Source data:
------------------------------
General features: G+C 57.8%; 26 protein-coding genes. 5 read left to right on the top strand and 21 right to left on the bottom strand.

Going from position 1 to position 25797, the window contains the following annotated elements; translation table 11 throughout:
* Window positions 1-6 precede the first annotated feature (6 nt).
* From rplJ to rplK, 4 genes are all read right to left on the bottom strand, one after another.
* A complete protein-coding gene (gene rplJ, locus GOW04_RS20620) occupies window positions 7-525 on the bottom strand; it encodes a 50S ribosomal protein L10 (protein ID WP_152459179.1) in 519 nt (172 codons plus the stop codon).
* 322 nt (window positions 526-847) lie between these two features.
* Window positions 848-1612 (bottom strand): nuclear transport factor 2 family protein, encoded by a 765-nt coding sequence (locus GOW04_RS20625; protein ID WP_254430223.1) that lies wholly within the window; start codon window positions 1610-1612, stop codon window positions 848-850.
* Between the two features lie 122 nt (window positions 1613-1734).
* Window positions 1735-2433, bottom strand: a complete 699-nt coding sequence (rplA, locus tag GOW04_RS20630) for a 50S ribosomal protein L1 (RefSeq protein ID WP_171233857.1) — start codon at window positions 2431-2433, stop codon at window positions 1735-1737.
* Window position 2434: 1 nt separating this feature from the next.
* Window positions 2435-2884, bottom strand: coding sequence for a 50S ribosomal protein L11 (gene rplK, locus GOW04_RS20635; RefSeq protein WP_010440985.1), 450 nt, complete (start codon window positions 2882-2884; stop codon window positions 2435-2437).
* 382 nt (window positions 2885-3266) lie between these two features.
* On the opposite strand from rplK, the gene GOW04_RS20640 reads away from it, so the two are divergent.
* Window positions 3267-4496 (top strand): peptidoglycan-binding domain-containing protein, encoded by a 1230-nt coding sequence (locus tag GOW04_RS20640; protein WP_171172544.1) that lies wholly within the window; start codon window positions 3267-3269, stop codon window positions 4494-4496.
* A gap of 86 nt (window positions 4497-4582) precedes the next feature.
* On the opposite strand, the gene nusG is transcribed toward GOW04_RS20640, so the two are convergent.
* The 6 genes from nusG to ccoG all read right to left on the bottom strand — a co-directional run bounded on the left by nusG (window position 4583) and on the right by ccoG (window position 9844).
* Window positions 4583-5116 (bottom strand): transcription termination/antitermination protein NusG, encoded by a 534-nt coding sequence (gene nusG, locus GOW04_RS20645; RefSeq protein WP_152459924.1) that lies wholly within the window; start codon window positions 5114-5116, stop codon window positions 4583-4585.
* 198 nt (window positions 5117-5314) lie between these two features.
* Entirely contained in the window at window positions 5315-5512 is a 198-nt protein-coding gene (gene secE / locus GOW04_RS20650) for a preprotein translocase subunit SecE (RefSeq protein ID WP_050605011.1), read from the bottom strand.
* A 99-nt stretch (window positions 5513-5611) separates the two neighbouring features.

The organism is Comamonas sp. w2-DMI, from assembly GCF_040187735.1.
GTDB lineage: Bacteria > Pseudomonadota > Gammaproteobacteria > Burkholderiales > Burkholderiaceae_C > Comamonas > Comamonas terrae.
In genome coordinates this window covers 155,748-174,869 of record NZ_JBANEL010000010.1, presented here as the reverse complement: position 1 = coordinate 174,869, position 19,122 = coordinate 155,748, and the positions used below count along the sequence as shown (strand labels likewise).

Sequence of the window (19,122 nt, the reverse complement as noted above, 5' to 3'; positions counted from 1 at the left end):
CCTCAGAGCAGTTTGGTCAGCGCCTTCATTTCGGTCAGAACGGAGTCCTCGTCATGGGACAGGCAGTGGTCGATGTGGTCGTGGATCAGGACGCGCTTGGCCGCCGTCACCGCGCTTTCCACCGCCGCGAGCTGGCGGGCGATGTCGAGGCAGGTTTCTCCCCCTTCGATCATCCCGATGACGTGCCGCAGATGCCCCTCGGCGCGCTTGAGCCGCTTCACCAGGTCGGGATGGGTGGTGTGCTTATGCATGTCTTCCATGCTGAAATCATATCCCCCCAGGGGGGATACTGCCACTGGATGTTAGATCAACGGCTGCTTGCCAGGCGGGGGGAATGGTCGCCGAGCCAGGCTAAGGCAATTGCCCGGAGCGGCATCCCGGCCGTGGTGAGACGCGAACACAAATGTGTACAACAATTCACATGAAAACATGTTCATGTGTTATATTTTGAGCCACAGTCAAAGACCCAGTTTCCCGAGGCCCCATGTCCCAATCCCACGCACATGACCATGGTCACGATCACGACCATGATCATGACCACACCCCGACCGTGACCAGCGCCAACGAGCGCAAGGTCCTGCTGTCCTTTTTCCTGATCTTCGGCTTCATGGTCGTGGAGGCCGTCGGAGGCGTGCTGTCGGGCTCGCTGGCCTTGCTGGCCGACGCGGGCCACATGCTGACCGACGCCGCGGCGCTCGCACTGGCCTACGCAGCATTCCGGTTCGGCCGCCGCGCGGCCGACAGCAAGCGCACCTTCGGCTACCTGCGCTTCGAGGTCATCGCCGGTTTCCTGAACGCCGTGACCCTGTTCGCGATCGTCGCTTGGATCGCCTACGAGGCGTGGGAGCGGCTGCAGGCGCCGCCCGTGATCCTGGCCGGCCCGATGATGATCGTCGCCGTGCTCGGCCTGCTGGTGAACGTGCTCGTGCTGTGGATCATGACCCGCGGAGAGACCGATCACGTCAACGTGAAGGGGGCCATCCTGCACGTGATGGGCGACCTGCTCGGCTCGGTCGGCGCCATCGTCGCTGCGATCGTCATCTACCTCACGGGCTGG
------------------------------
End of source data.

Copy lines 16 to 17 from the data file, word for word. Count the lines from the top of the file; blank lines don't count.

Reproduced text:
* On the opposite strand, the gene nusG is transcribed toward GOW04_RS20640, so the two are convergent.
* The 6 genes from nusG to ccoG all read right to left on the bottom strand — a co-directional run bounded on the left by nusG (window position 4583) and on the right by ccoG (window position 9844).